Justices of the Philippine Supreme Court, led by Chief Justice Renato Corona (center), prepare to hear oral arguments during an en banc session on Nov. 29, to decide on the constitutionality of the joint Department of Justice (DOJ)-Commission on Elections (Comelec) panel created to investigate alleged electoral fraud committed by former President Gloria Macapagal-Arroyo.  (AP photo/Bullit Marquez)

MANILA — President Benigno Aquino III on Thursday night blasted the Supreme Court for being “confused and confusing” and partisan in its recent decisions especially on the cases involving former President Gloria Arroyo, who appointed most of its members.

Mr. Aquino, in his speech at the 30th anniversary dinner of the Makati Business Club, said even before he became president he was “puzzled, even alarmed, by the behavior of the Supreme Court.”

He said the “current air of judicial uncertainty” prevents the executive branch from fulfilling its mandate because of the “absence of clarity in the rules, consistency in interpretations, and a modicum of respect so that we can implement our plans.”

Mr. Aquino cited the case of Dinagat, which the High Court declared as a province, only to reverse itself and confuse everyone on who should assume Dinagat’s budgetary needs and delivery of services to its constituents.

“As fellow executives, you can fully appreciate how untenable this situation is, when my job is to deliver services to a public for whom merely pointing the finger at a confused — and confusing — Supreme Court won’t do. These are not abstract rules or theories: the lives and well-being of our fellow citizens are at stake,” he told businessmen.

He said the Supreme Court is supposed to be the safeguard or arbiter in case of disagreements or questions “but this is premised on a fundamental assumption: that it will be objective and nonpartisan.”

Mr. Aquino questioned the speedy issuance by the SC of a temporary restraining order (TRO) on the travel ban against Arroyo.

“When our lawyers all know, that it takes the Supreme Court 10 days, normally, to attend to motions, and it decides to issue a TRO for Mrs. Arroyo in three, who can avoid wondering what she did to merit such speedy relief?” he asked.

He said the SC listened only to Arroyo’s lawyers, and not to the arguments of government lawyers and their documents showing that the former president could not make up her mind on which cities she wanted to go to, how many people she wanted to bring, or whether she would see doctors or attend forums in case she is allowed to leave.

“Who can avoid wondering if her main priority was to escape the arm of the law?” he added.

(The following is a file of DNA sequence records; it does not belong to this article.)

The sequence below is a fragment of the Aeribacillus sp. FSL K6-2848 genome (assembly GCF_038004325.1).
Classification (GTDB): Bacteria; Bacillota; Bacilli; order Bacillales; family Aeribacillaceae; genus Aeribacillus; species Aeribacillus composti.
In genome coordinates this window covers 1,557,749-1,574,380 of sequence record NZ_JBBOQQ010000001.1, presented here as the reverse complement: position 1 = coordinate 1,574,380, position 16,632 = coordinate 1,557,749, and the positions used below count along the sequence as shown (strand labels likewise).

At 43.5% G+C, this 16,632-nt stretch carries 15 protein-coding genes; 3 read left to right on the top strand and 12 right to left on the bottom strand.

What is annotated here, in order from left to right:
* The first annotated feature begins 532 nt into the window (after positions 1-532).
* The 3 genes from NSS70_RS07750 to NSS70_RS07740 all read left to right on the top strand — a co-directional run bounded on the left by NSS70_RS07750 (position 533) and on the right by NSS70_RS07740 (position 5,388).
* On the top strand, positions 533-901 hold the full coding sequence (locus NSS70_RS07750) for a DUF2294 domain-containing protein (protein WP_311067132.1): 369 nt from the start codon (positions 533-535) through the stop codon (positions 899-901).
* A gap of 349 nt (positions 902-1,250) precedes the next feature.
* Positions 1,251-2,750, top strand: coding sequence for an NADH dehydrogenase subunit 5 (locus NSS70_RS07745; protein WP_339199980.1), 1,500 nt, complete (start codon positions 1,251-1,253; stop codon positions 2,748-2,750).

He also said the High Court set conditions for Arroyo before she could be allowed to leave, but later said the conditions need not be fulfilled so that the former president could depart.

“In these cases, did the Supreme Court follow its own precedents and rules? Is it then not fair of us to wonder whether objectivity has given way to partisanship? Is it then not fair of us to express concern at the direction the Supreme Court has taken?” he asked.

Mr. Aquino said the executive branch is not out to dictate on the SC or spark a constitutional crisis.

“We ask these questions, not out of a desire to undermine their positions, not out of disrespect and malice, but to fulfill our mandate and to our bosses, the Filipino people — you included. Consider the alternatives. Had the Court taken pains to hear both sides; if it deliberated, not with surprising haste, but with thoroughness; and then, having objectively made up its mind, stuck to its interpretations: then we would have what we all desire. Stability, predictability, and the authentic rule of law,” he said.

“And we could all do our jobs. Despite this air of uncertainty let me be categorical. I intend to do mine,” he added.

Mr. Aquino said government will subject Arroyo to “investigation and a fair hearing” in order to put closure to controversies that were unsettled during her administration.

He said when South Korea’s Chun doo-hwan and Roh tae-woo were convicted of crimes they committed as former presidents “it was not seen as a vendetta, but rather, as what it was: justice. The strengthening of a system of laws, and not men. Closure to a painful and harrowing past characterized by impunity in official circles.”

He said public officials will be held accountable for their actions under his administration to show that “our institutions are not slaves to political expedience, to money or connections, or to status.”

He said there should be no exceptions, even for a former president like Arroyo.

“I say this knowing full well that I too, shall be an ex-President in four-and-a-half years. But this is the point: your guarantee of good behavior is the certainty of accountability,” he said.

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